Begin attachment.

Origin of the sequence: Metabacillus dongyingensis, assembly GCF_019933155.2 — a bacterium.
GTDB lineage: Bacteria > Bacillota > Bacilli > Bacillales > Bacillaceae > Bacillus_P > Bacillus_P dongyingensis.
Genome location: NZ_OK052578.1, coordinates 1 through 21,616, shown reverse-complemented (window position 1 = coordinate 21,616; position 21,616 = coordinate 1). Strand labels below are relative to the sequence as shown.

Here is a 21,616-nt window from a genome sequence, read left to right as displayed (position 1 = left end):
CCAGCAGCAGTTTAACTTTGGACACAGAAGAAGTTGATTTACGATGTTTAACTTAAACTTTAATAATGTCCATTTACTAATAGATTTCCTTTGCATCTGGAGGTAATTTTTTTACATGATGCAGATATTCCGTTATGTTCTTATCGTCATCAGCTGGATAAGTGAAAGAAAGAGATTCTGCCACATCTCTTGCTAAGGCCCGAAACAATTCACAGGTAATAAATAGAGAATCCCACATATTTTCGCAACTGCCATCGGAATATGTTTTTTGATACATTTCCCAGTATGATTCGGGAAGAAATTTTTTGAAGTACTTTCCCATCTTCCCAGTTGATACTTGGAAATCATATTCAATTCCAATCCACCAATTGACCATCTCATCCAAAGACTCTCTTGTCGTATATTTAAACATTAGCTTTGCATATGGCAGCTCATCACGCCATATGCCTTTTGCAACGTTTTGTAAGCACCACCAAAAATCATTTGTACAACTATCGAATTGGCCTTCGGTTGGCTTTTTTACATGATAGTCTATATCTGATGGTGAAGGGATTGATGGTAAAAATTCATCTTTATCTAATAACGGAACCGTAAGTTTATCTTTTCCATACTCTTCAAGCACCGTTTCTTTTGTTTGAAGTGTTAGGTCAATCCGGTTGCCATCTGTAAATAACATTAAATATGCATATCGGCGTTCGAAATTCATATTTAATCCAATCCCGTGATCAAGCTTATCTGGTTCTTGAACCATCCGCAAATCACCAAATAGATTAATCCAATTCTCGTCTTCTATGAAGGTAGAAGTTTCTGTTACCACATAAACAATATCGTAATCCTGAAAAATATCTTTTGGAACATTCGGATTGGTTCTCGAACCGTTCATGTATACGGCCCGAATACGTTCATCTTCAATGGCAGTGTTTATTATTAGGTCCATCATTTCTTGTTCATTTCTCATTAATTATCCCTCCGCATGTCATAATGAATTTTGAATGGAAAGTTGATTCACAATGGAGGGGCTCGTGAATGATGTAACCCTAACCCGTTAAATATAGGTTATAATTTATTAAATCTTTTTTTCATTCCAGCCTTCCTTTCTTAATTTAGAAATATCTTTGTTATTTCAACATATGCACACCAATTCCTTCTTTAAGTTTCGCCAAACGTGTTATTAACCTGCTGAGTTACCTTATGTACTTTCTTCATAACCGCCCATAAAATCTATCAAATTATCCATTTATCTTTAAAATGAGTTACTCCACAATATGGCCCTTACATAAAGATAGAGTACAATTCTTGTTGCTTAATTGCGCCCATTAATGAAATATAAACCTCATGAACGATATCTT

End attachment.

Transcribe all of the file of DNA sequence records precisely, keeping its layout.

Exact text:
Origin of the sequence: Metabacillus dongyingensis, assembly GCF_019933155.2 — a bacterium.
GTDB lineage: Bacteria > Bacillota > Bacilli > Bacillales > Bacillaceae > Bacillus_P > Bacillus_P dongyingensis.
Genome location: NZ_OK052578.1, coordinates 1 through 21,616, shown reverse-complemented (window position 1 = coordinate 21,616; position 21,616 = coordinate 1). Strand labels below are relative to the sequence as shown.

Here is a 21,616-nt window from a genome sequence, read left to right as displayed (position 1 = left end):
CCAGCAGCAGTTTAACTTTGGACACAGAAGAAGTTGATTTACGATGTTTAACTTAAACTTTAATAATGTCCATTTACTAATAGATTTCCTTTGCATCTGGAGGTAATTTTTTTACATGATGCAGATATTCCGTTATGTTCTTATCGTCATCAGCTGGATAAGTGAAAGAAAGAGATTCTGCCACATCTCTTGCTAAGGCCCGAAACAATTCACAGGTAATAAATAGAGAATCCCACATATTTTCGCAACTGCCATCGGAATATGTTTTTTGATACATTTCCCAGTATGATTCGGGAAGAAATTTTTTGAAGTACTTTCCCATCTTCCCAGTTGATACTTGGAAATCATATTCAATTCCAATCCACCAATTGACCATCTCATCCAAAGACTCTCTTGTCGTATATTTAAACATTAGCTTTGCATATGGCAGCTCATCACGCCATATGCCTTTTGCAACGTTTTGTAAGCACCACCAAAAATCATTTGTACAACTATCGAATTGGCCTTCGGTTGGCTTTTTTACATGATAGTCTATATCTGATGGTGAAGGGATTGATGGTAAAAATTCATCTTTATCTAATAACGGAACCGTAAGTTTATCTTTTCCATACTCTTCAAGCACCGTTTCTTTTGTTTGAAGTGTTAGGTCAATCCGGTTGCCATCTGTAAATAACATTAAATATGCATATCGGCGTTCGAAATTCATATTTAATCCAATCCCGTGATCAAGCTTATCTGGTTCTTGAACCATCCGCAAATCACCAAATAGATTAATCCAATTCTCGTCTTCTATGAAGGTAGAAGTTTCTGTTACCACATAAACAATATCGTAATCCTGAAAAATATCTTTTGGAACATTCGGATTGGTTCTCGAACCGTTCATGTATACGGCCCGAATACGTTCATCTTCAATGGCAGTGTTTATTATTAGGTCCATCATTTCTTGTTCATTTCTCATTAATTATCCCTCCGCATGTCATAATGAATTTTGAATGGAAAGTTGATTCACAATGGAGGGGCTCGTGAATGATGTAACCCTAACCCGTTAAATATAGGTTATAATTTATTAAATCTTTTTTTCATTCCAGCCTTCCTTTCTTAATTTAGAAATATCTTTGTTATTTCAACATATGCACACCAATTCCTTCTTTAAGTTTCGCCAAACGTGTTATTAACCTGCTGAGTTACCTTATGTACTTTCTTCATAACCGCCCATAAAATCTATCAAATTATCCATTTATCTTTAAAATGAGTTACTCCACAATATGGCCCTTACATAAAGATAGAGTACAATTCTTGTTGCTTAATTGCGCCCATTAATGAAATATAAACCTCATGAACGATATCTT